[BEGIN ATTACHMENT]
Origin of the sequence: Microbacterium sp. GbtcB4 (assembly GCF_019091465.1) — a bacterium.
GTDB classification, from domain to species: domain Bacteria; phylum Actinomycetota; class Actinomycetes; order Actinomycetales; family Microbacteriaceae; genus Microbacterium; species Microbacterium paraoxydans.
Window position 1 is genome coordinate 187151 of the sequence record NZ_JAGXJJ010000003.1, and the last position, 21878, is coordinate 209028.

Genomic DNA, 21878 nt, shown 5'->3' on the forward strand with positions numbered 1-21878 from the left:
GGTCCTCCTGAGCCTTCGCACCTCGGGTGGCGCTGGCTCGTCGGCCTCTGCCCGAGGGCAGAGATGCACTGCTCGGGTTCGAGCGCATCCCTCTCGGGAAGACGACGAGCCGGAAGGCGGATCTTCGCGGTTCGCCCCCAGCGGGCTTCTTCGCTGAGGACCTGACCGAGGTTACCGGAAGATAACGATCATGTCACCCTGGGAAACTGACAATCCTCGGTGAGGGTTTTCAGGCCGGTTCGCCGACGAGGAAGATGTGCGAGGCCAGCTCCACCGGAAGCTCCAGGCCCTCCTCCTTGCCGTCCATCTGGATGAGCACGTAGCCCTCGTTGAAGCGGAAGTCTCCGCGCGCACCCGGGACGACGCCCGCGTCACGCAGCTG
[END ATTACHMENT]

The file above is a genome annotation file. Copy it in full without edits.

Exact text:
Origin of the sequence: Microbacterium sp. GbtcB4 (assembly GCF_019091465.1) — a bacterium.
GTDB classification, from domain to species: domain Bacteria; phylum Actinomycetota; class Actinomycetes; order Actinomycetales; family Microbacteriaceae; genus Microbacterium; species Microbacterium paraoxydans.
Window position 1 is genome coordinate 187151 of the sequence record NZ_JAGXJJ010000003.1, and the last position, 21878, is coordinate 209028.

Genomic DNA, 21878 nt, shown 5'->3' on the forward strand with positions numbered 1-21878 from the left:
GGTCCTCCTGAGCCTTCGCACCTCGGGTGGCGCTGGCTCGTCGGCCTCTGCCCGAGGGCAGAGATGCACTGCTCGGGTTCGAGCGCATCCCTCTCGGGAAGACGACGAGCCGGAAGGCGGATCTTCGCGGTTCGCCCCCAGCGGGCTTCTTCGCTGAGGACCTGACCGAGGTTACCGGAAGATAACGATCATGTCACCCTGGGAAACTGACAATCCTCGGTGAGGGTTTTCAGGCCGGTTCGCCGACGAGGAAGATGTGCGAGGCCAGCTCCACCGGAAGCTCCAGGCCCTCCTCCTTGCCGTCCATCTGGATGAGCACGTAGCCCTCGTTGAAGCGGAAGTCTCCGCGCGCACCCGGGACGACGCCCGCGTCACGCAGCTG